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The DYNAMIC Issue

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1940 - 1969 1970 - 1989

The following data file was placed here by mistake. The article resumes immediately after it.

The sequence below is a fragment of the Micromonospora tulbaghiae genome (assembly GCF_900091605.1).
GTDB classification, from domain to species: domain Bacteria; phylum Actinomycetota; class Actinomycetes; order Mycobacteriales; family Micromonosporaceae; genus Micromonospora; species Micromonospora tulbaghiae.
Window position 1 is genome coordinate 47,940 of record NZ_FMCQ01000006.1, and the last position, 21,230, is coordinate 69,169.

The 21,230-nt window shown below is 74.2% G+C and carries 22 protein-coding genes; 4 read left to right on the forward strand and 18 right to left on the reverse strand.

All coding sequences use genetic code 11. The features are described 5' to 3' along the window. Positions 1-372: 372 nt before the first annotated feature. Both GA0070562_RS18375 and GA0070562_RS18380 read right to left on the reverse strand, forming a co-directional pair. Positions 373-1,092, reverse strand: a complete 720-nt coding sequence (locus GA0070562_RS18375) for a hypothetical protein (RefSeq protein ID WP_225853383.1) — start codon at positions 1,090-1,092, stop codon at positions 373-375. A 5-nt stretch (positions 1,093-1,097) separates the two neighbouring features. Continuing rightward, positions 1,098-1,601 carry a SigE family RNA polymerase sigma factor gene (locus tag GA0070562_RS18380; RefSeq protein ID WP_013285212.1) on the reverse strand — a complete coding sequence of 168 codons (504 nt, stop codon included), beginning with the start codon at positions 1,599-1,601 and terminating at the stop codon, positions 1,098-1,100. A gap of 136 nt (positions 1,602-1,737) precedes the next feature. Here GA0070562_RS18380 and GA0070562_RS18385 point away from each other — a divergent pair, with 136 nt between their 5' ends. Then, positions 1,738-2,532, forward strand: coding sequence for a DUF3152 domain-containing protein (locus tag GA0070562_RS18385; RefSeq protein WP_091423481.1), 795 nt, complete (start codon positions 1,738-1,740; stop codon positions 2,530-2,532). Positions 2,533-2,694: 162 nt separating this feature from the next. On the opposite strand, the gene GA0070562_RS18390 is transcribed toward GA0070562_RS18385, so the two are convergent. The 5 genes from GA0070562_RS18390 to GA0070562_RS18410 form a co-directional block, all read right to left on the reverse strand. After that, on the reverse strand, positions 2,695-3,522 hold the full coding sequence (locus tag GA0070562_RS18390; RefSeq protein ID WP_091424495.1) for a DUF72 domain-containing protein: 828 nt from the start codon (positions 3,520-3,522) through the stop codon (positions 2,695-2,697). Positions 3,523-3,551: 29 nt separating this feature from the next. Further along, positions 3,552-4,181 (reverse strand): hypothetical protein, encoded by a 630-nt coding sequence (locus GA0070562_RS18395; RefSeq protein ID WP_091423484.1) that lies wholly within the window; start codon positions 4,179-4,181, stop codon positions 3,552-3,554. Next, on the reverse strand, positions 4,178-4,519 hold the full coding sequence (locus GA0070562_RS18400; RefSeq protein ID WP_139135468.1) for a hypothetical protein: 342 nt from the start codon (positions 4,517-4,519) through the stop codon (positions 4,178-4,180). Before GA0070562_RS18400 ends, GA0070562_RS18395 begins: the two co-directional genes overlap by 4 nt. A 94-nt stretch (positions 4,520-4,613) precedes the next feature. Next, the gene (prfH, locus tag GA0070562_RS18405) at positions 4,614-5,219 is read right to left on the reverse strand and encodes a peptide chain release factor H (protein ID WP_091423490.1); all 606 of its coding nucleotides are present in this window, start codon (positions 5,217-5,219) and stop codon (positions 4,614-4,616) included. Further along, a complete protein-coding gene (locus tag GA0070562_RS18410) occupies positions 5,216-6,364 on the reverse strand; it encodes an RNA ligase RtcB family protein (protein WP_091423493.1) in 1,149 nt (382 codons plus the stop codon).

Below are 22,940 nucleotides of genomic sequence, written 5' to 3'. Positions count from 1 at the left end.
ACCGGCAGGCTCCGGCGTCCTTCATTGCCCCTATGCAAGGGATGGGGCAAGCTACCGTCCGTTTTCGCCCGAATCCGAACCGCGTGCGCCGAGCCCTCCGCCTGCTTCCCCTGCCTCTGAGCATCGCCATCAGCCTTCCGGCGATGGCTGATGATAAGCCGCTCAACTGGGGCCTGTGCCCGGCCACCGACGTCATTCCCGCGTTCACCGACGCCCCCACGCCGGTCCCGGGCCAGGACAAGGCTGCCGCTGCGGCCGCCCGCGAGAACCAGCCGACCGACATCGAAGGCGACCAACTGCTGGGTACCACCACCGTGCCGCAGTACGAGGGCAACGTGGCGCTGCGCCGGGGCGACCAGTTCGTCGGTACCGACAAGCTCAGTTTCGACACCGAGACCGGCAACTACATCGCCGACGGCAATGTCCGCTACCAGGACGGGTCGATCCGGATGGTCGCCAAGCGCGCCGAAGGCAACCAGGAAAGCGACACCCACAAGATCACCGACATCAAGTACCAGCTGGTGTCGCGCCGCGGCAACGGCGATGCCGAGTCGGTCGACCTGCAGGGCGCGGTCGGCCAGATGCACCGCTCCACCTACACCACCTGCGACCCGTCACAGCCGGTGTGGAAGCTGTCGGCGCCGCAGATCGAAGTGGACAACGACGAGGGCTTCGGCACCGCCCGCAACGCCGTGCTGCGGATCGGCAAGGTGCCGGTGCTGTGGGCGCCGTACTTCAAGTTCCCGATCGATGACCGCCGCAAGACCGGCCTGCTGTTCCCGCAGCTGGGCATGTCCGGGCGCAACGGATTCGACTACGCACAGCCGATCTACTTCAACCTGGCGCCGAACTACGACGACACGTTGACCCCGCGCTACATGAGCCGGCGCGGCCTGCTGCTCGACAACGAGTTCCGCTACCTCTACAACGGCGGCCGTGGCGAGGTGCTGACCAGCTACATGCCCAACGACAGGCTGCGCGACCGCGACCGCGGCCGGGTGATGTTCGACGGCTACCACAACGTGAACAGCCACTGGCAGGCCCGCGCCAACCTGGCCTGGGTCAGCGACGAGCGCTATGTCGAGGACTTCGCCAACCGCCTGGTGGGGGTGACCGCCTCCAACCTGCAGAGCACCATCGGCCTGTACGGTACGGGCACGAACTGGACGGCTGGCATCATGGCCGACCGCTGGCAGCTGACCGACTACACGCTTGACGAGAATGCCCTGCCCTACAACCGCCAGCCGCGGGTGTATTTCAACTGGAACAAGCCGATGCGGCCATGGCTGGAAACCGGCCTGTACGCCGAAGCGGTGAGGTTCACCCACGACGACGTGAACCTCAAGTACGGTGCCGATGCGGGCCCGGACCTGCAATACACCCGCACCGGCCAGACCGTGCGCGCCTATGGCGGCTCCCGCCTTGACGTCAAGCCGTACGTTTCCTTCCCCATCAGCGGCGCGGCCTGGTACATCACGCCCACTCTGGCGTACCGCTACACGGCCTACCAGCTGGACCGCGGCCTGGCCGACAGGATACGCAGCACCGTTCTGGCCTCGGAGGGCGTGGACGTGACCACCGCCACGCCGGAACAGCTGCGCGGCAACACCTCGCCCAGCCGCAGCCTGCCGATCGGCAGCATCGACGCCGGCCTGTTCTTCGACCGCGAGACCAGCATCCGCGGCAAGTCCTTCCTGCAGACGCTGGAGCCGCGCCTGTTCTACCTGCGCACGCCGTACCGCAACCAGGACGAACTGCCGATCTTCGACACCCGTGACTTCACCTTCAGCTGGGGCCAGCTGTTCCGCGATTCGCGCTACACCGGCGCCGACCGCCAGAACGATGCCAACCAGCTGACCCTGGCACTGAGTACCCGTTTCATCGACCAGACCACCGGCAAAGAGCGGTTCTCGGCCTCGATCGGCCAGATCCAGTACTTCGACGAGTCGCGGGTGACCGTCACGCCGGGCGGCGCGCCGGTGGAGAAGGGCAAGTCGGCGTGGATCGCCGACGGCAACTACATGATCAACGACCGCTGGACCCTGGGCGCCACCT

1940 - 1969 1970 - 1989 PACEMAKER (1952) A medical device using electrical impulses, delivered by electrodes contracting the heart muscles, to regulate the heartbeat. Inventor: Paul Zoll (US). His and other researchers’ advances in the 1950s were applied widely and quickly, making the development of coronary care units possible. Bonus fact: Naysayers beware: after Dr Zoll reported his work at a scientific meeting, a close friend and leading cardiologist in Boston turned to Dr Zoll’s wife and said the device was a toy with little medical use. BALLOON-EXPANDABLE STENT (1985) A device that keeps coronary vessels open to prevent heart attacks. Inventor: Julio Palmaz (Argentina). Within four years of its US approval, the device was used in more than 80% of percutaneous coronary interventions to help blood flow better through vessels in the heart. Bonus fact: Palmaz’s stent patents weathered a 12-year-long legal battle by Johnson & Johnson (who bought the patent off Palmaz). The giant medical business won, resulting in one of the largest ever damages awarded in medical patent litigation history (.725 billion). SINCLAIR C5 (1985) Single-seat electric vehicle. Inventor: Sir Clive Sinclair (England) The vehicle’s limitations – a short range, a maximum speed of only 15mph (24 km/h), a battery that ran down quickly and a lack of weatherproofing – made it impractical for most people’s needs. Bonus fact: Luckily Clive had been knighted two years earlier for previous good work on calculators and early personal computers (including the ZX81). MOTORISED SURFBOARD (1948) A surfboard with a strap-on motor. Inventor: Joe Gilpin (US) The lack of consumer demand to cross water faster by surfboard, or indeed to carry the heavy thing after getting out, contributed to this product’s failure. Equally, waves seemed to be doing the job just fine for traditional surfers. Bonus fact: Surfing was first recorded in 1779 in Hawaii. They had no need for a motorised version either. BETAMAX (1975) Video cassette format. Inventor: Sony (Japan) Sony tried to dictate an industry standard for videos to other electronics companies but rival JVC said “No”, and eventually won the sales battle with its own format VHS. Bonus fact: Betamax got its name from the similar look of the Greek letter beta (β) to the shape of its cassette tape spools, mixed with the short-form of the word “maximum” to suggest greatness. SONY WALKMAN (1979) Portable audio cassette player. Inventor: Nobutoshi Kihara (Japan) Personal music, on the go, took off. Bonus fact: Sony president and co-founder Akio Morita hated the name Walkman and asked to change it, but relented after being told by junior executives that a promotion campaign had already begun using the brand name and that it would be too expensive to change. Good shout. SMELL-O-VISION (1960) A technology that allowed a film reel to trigger the release of bottled scents towards the audience in sync with pivotal plot moments. Inventor: Hans Laube (Switzerland) The only film to use Smell-O-Vision was Mike Todd Jr’s 1960 Scent of Mystery, written specifically with the gimmick in mind. The results, predictably, stunk, and Smell-O-Vision was never used again. Bonus fact: Smell-O-Vision wasn’t the only system of its kind. A similar process, Aromarama, was released in a film shown a couple of weeks prior, prompting The New York Times to call the aromatic war “The Battle of the Smellies”. PERSONAL COMPUTER (1977) Device able to accept, manipulate and organise digital data. Inventor: John Blankenbaker (US) His Kenbak-1 is considered by many to be the world’s first personal computer even if IBM’s 1981 PC was closer to what we consider a desktop computer today. Microprocessors then drove down PC costs and enabled them to store and process ever larger amounts of data at work, before demand for home internet and email access made them domestic mainstays too. Bonus fact: The IBM PC was Time magazine’s 1982 “Man of the Year”. continues from previous spread 56 j THE DYNAMIC ISSUE